Above - From left – the second, third and fifth items on display are Cook Islands’ ’akatara. 21121047
An exhibition in Venice exploring the sculptural beauty of command clubs from Oceania, including the Cook Islands, has inspired a Rarotongan experiment to discover how ancient weapons obtain their beautifully finished surfaces.
The Palazzo Franchetti in
Venice is currently hosting an exhibition entitled
Power & Prestige: the Art of Clubs in Oceania. Devoted to objects symbolising power
and prestige in Oceania, it
includes a number of ‘akatara from the Cook Islands.
The exhibition has been organised by the Fondazione Giancarlo Ligabue in collaboration with the Musée du Quai Branly-Jacques Chirac in Paris. It is curated by Professor Steven Hooper, a specialist in Oceanic art at the University of East Anglia in the UK.
Steven Hooper told Cook Islands News the origins and purpose of the exhibition. “I have been studying art from Oceania for fifty years and there has never been an exhibition that focuses on ‘clubs’, yet museum storerooms all over the world, including in the Pacific, are full of them.”
“They were made in almost all Oceanian cultures and we wanted to bring them out of the storerooms to show that they were not just weapons – many of them were probably never used in combat – but are remarkable sculptures that served as exchange valuables, dance accessories, authority staffs and sometimes as god images from the pre-Christian era.”
just needed a stick with which to hit someone,” says Hooper, “you didn’t need
to go to all the trouble to make these extraordinary sculptures with their
beautifully finished surfaces and complex shapes. Something more profound was
The exhibition hopes to challenge simple explanations and present these neglected artworks as sculptures worthy of global attention.
have included several examples from the Cook Islands because the craftsmen of
the late eighteenth and early nineteenth century made exceptionally beautiful
staff clubs,” says Professor Hooper.
In advance of the
exhibition he contacted Jean Mason at the Cook Island Library and Museum
Society for the names of certain Cook Islands weapons
in the exhibition. Mason says she wasn’t
fazed about getting involved in what is traditionally considered a man’s “area of expertise”.
“I think you can say with confidence
this knowledge has been utterly lost in the Cook Islands,” says Mason. “There are no men I
know, living today, who have the
knowledge of traditional Cook Islands weaponry nor the battle techniques they
I was always interested in this area because
so very little is known or has been written about it.”
As part of her research, Mason is collaborating with local ta’unga Henry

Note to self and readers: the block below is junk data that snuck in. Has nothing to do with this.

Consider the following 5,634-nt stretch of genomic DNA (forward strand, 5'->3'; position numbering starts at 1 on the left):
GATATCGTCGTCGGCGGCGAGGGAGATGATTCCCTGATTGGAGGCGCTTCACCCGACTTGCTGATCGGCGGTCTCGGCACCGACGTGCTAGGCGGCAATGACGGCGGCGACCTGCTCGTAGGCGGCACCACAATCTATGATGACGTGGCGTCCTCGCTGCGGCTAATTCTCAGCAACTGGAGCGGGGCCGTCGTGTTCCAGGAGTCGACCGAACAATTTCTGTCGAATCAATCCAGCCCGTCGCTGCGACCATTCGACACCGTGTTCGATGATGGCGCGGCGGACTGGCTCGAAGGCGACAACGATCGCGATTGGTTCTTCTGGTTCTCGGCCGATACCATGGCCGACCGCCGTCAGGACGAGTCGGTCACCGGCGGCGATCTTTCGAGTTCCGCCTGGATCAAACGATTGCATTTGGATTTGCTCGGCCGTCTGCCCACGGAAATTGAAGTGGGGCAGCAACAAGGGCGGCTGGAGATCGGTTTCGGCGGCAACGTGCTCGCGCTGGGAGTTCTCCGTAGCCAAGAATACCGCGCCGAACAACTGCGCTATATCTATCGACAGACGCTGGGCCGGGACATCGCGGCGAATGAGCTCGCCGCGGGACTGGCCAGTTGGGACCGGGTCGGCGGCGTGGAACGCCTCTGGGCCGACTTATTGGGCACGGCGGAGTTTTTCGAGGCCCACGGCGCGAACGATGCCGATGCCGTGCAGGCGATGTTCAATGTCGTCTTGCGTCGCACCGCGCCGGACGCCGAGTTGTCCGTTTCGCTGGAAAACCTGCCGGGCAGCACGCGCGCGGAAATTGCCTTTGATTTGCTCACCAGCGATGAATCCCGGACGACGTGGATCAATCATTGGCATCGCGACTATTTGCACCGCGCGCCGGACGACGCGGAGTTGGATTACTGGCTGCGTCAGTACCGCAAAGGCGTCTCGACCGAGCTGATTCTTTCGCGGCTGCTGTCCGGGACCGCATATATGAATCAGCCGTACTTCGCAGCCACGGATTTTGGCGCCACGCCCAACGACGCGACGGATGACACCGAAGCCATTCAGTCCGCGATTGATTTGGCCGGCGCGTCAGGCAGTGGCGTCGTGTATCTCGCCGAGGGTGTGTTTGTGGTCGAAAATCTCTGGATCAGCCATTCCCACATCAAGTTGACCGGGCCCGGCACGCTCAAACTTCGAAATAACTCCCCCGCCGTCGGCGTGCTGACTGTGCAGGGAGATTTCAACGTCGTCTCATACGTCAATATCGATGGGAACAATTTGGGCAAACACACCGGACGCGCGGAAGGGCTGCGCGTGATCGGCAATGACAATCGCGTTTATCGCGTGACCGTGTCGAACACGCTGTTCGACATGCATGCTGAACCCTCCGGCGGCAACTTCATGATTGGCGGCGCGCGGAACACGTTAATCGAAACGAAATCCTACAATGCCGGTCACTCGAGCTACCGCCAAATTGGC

Tavioni on an experiment to determine how ancestors achieved the patina, which
makes the polished wood of Cook Islands weapons look as if they were made from
“We started by soaking freshly made
weapons (clubs and short spears carved by Henry) in
a taro patch for one month, four months and six months, respectively,” says Mason.
“So far we have removed the items
that have been immersed for one month and four months; other items remain in the mud, as the experiment is not yet completed.
“It seems that one month is insufficient time for producing a shiny patina
even when polished; the artefact still showed pink (wet wood) under the black
skin when given fresh carved patterns. After four months some of the thicker
parts of the wood showed pink under the black skin when carved. It is obvious
then that a thinner implement will absorb more mud to give it the deep black
colour in a short time, while thicker implements take
longer. The experiment is ongoing. We might carry on for one year
to see the effect. It’s believed this is how long Atiuans, in the past, kept their weapons in mud.”
such as these are what Professor Hooper hoped for, as a spin-off of the Venice Exhibition.
“It will be very good,” he says, “if the exhibition and its accompanying book
stimulate research on this topic in the islands, especially to recover the lost
knowledge of techniques that were used to create them.”
says that, when the Covid 19 pandemic recedes, a similar exhibition may be
shown in the Pacific region.
Venice exhibition includes 126 artworks from places as far apart as Rapa Nui,
Hawaii and West Papua, and is on display in Venice to 13 March 2022, after
which it moves to the Musée du Quai Branly-Jacques Chirac in Paris from 8 June
to 25 September 2022.
For the opening celebrations, thirteen members of Ngāti Rānana London Māori Club were invited to Venice to inaugurate the exhibition with a tapu-lifting ritual and haka for guests.